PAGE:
The results of CEDA and Business Spectator's 2012 Big Issues survey have revealed that ensuring Australia is positioned to take advantage from the rise of Asia and the need for continued productivity improvement are the big issues confronting business, with significant implications for the Government's agenda.
CEDA, Chief Executive, Professor the Hon. Stephen Martin said the survey, completed by more than 3000 people, provided some interesting results, with productivity again a key issue but previously hot issues, such as industrial relations falling off the radar.
"Enhancing productivity, improving Australia's competitiveness and encouraging innovation were ranked as the top three priorities for the Federal Government," he said.
"These factors, along with timely infrastructure delivery were seen as the keys to adjusting to world conditions in 2025."
Surprisingly some of the areas to rate the lowest in helping Australia adjust were the availability of skilled labour, industrial relations reform and the tax regime, all of which have received significant discussion in the media but appear from this survey to not be as big a concern to the business community.
"Very clearly respondents see productivity as critical and the keys to improving productivity are innovation and infrastructure delivery," Professor Martin said.
"In addition, it would also seem that much of the heat has gone out of the climate change debate following the introduction of the carbon tax with climate change dropping well down the list of influences on the Australian economy to 2025 and ranked last as a priority for the Federal Government after the election next year."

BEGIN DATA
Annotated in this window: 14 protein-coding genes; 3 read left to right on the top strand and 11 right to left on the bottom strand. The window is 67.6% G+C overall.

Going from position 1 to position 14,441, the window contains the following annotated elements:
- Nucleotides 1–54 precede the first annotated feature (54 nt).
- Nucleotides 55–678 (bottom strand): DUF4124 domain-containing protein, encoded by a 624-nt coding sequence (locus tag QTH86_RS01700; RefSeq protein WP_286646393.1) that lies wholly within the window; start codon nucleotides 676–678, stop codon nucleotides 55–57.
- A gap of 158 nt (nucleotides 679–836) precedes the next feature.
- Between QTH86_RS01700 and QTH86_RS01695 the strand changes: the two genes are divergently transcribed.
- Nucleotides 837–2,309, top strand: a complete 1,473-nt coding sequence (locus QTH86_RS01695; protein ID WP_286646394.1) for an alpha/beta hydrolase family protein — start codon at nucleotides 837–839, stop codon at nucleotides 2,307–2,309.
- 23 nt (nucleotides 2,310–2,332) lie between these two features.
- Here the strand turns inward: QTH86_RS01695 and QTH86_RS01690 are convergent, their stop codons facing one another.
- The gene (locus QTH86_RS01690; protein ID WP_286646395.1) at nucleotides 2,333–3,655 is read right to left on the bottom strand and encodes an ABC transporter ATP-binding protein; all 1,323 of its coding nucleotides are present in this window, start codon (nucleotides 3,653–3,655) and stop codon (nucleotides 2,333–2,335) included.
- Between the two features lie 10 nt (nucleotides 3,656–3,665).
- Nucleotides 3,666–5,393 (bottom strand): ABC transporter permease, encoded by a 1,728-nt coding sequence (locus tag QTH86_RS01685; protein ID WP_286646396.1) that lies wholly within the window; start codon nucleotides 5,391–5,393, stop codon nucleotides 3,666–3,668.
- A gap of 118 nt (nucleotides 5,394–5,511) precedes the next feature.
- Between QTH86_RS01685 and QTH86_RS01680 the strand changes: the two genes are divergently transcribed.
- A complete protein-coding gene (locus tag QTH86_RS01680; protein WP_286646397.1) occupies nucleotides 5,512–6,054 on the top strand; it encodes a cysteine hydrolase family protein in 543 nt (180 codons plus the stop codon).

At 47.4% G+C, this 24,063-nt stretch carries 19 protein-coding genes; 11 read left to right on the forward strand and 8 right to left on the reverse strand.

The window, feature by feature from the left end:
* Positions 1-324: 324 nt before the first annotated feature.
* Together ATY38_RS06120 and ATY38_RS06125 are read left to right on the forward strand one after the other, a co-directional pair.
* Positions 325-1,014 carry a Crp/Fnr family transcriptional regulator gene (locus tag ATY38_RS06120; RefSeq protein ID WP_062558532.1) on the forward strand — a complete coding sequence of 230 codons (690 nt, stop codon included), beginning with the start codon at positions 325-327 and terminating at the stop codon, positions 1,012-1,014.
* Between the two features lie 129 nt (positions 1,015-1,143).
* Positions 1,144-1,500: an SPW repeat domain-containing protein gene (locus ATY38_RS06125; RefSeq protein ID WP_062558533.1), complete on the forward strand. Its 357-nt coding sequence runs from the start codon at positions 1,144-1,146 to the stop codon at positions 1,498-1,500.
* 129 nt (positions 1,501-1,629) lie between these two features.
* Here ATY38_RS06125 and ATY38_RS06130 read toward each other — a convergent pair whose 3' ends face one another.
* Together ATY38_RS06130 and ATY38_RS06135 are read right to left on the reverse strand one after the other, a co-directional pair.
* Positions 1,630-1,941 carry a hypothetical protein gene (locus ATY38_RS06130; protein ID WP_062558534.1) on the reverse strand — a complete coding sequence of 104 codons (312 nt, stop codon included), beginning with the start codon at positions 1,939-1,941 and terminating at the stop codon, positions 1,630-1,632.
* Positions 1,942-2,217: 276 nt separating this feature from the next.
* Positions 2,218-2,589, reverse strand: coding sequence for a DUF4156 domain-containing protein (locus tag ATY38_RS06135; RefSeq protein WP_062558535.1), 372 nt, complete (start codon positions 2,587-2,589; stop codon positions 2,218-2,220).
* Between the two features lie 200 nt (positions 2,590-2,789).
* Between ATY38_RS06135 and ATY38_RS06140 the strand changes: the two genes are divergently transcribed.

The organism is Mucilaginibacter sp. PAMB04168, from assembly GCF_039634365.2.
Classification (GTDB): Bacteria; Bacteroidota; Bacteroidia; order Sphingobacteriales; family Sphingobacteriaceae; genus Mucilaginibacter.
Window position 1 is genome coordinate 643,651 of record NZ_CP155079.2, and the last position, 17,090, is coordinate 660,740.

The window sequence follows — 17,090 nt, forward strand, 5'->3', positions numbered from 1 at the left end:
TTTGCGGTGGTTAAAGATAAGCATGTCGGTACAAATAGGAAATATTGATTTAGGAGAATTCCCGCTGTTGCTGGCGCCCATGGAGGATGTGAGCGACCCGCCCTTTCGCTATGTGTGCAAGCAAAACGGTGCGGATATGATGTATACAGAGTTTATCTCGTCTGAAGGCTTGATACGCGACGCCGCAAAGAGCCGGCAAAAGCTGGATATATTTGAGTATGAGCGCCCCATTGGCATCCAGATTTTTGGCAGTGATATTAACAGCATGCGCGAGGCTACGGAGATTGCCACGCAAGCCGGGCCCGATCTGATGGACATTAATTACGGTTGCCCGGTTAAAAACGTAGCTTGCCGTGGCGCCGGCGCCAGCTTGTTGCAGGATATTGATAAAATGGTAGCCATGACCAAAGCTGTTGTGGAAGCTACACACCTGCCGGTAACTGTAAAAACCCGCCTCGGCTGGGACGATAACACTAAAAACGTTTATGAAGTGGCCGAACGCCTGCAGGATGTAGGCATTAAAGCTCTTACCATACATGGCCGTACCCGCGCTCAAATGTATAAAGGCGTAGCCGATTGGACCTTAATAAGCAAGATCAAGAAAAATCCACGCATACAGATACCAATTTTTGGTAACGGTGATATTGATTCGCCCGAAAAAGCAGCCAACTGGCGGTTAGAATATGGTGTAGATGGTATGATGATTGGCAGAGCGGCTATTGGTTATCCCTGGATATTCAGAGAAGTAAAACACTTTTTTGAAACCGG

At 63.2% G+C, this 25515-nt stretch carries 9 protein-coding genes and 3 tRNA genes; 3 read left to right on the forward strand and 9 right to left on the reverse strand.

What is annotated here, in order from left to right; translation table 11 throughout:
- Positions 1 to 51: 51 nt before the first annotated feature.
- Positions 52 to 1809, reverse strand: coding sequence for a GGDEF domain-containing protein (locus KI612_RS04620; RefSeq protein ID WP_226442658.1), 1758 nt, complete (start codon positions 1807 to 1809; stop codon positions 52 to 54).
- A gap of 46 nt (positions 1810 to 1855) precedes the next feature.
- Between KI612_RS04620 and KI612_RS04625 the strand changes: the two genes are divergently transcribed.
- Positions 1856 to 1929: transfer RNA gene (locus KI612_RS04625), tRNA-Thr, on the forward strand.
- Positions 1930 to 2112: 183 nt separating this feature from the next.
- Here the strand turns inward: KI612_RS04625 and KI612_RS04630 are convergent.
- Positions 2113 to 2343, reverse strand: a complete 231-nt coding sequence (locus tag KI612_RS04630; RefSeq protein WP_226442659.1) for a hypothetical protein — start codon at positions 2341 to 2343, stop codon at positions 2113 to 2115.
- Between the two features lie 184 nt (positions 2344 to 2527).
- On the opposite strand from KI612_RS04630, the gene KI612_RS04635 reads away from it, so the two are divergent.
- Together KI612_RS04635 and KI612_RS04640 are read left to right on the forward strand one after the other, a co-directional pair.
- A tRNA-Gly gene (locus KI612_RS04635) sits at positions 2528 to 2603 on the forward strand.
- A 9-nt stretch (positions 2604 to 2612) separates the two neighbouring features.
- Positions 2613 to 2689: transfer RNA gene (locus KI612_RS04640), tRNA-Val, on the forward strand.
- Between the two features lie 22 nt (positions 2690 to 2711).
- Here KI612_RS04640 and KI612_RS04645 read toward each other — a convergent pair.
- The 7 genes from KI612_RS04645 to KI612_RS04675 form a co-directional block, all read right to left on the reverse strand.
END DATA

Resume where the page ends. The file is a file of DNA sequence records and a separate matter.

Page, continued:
Professor Martin said more than 70 per cent of people surveyed agreed that the Asian Century would sustain the Australian economy to 2025 and that the Federal Government's Australia in the Asian Century White Paper was either important or critical to achieving our economic objectives in the Asia Pacific region.
A further issue explored in the Survey was related to the importance of the Federal Government having a Budget surplus, with the majority of respondents neutral on its importance and the remainder almost evenly split between agreeing or disagreeing with its importance.
"This would seem to indicate that for the Australian business community, the importance of Governments delivering budget surpluses is a political issue, not an economic one," he said.
The Big Issues survey aims to capture a snapshot of the business community's views on the critical policy choices ahead. More than 3000 people completed the survey this year which was conducted in November.